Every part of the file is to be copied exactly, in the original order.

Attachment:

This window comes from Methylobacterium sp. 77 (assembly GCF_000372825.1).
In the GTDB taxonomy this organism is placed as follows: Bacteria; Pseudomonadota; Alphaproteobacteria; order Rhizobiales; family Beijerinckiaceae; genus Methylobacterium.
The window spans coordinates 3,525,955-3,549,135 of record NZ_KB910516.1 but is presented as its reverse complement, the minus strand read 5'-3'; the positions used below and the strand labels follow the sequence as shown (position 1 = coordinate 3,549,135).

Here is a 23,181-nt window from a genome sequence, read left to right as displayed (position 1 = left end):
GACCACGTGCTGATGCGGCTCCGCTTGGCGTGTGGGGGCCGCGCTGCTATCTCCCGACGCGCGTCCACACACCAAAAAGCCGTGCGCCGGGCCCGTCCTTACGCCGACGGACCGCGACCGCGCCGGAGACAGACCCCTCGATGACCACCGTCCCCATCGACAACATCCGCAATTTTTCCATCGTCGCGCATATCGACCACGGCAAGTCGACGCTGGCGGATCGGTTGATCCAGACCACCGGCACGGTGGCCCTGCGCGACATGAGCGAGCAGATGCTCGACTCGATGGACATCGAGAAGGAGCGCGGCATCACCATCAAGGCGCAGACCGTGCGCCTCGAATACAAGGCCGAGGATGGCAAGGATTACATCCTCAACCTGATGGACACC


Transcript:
This window comes from Methylobacterium sp. 77 (assembly GCF_000372825.1).
In the GTDB taxonomy this organism is placed as follows: Bacteria; Pseudomonadota; Alphaproteobacteria; order Rhizobiales; family Beijerinckiaceae; genus Methylobacterium.
The window spans coordinates 3,525,955-3,549,135 of record NZ_KB910516.1 but is presented as its reverse complement, the minus strand read 5'-3'; the positions used below and the strand labels follow the sequence as shown (position 1 = coordinate 3,549,135).

Here is a 23,181-nt window from a genome sequence, read left to right as displayed (position 1 = left end):
GACCACGTGCTGATGCGGCTCCGCTTGGCGTGTGGGGGCCGCGCTGCTATCTCCCGACGCGCGTCCACACACCAAAAAGCCGTGCGCCGGGCCCGTCCTTACGCCGACGGACCGCGACCGCGCCGGAGACAGACCCCTCGATGACCACCGTCCCCATCGACAACATCCGCAATTTTTCCATCGTCGCGCATATCGACCACGGCAAGTCGACGCTGGCGGATCGGTTGATCCAGACCACCGGCACGGTGGCCCTGCGCGACATGAGCGAGCAGATGCTCGACTCGATGGACATCGAGAAGGAGCGCGGCATCACCATCAAGGCGCAGACCGTGCGCCTCGAATACAAGGCCGAGGATGGCAAGGATTACATCCTCAACCTGATGGACACC